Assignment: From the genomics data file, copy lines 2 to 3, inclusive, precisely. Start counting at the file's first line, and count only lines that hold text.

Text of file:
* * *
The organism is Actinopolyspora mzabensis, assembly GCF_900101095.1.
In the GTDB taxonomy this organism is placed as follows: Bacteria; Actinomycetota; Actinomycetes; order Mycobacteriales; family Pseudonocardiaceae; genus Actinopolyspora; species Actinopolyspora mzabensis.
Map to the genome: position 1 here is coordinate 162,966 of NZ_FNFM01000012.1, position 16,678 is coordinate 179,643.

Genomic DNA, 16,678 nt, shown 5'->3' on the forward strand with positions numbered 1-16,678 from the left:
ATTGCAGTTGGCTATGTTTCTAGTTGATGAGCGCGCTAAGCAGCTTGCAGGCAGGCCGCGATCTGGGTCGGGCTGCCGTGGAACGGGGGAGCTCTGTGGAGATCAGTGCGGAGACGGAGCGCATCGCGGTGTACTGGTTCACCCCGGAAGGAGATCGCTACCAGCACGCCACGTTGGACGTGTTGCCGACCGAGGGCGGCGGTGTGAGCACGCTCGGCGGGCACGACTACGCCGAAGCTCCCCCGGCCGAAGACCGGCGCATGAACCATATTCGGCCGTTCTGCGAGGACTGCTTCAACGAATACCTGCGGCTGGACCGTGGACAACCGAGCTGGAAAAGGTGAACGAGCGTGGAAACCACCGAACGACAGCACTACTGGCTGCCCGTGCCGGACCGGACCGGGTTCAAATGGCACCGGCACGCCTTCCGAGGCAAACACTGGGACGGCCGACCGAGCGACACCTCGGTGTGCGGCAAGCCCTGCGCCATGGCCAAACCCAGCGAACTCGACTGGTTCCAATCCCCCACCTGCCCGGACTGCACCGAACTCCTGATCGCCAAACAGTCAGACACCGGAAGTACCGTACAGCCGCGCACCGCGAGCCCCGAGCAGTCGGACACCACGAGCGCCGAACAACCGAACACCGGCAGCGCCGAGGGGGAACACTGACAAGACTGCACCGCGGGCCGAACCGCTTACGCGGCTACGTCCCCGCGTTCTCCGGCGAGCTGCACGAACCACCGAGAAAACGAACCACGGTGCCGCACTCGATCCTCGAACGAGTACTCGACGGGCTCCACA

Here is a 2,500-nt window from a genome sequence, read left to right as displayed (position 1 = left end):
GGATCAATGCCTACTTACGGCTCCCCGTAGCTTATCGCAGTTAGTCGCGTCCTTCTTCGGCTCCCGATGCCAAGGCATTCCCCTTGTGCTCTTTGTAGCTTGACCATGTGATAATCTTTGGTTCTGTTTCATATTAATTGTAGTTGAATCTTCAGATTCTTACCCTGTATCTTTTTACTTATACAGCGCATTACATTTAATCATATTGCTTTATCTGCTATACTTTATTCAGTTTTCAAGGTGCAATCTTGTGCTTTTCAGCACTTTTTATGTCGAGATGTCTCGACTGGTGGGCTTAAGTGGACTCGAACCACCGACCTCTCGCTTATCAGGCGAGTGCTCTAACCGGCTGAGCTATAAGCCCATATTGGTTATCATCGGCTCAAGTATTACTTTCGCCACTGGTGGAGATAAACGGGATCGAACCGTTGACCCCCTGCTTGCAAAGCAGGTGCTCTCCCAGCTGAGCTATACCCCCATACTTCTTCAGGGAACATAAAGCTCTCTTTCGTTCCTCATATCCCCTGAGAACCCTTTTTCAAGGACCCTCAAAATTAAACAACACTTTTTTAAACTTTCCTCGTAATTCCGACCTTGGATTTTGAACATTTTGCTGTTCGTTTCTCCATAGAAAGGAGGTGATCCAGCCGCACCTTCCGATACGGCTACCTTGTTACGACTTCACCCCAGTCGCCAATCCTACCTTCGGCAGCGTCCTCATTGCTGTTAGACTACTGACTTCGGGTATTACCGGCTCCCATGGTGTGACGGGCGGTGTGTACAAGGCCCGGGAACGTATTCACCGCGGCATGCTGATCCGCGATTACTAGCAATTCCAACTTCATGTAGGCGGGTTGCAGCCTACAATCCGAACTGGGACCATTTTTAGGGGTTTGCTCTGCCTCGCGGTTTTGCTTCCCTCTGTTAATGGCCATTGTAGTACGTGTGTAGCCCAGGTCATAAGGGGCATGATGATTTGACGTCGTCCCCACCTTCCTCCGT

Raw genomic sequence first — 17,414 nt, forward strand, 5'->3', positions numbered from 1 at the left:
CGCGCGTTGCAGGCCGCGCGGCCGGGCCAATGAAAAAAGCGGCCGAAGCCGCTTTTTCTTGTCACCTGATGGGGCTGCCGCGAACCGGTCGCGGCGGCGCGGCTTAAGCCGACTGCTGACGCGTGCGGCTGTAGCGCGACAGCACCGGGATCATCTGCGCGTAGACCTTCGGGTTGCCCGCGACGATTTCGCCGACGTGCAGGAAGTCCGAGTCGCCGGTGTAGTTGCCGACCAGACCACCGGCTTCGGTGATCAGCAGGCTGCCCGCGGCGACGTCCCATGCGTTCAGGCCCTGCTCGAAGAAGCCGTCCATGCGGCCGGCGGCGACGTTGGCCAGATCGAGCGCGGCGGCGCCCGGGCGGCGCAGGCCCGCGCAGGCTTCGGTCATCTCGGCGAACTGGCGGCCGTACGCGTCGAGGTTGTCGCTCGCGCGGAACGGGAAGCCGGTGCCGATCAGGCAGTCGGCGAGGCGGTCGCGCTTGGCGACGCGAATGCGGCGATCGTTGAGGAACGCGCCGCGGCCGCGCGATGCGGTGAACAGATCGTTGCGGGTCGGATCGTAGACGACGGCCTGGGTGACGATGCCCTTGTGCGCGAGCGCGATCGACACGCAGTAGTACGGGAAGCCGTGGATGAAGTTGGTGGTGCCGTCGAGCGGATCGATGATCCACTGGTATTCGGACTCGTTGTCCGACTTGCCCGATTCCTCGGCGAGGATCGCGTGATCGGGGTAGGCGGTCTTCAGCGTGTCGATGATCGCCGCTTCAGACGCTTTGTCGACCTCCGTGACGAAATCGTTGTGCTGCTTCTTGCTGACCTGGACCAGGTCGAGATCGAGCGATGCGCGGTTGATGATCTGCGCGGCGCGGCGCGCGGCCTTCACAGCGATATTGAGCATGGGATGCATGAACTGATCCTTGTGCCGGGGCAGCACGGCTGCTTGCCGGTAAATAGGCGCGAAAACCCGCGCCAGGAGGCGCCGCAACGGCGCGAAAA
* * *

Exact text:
In the GTDB taxonomy this organism is placed as follows: Bacteria; Actinomycetota; Actinomycetes; order Mycobacteriales; family Pseudonocardiaceae; genus Actinopolyspora; species Actinopolyspora mzabensis.
Map to the genome: position 1 here is coordinate 162,966 of NZ_FNFM01000012.1, position 16,678 is coordinate 179,643.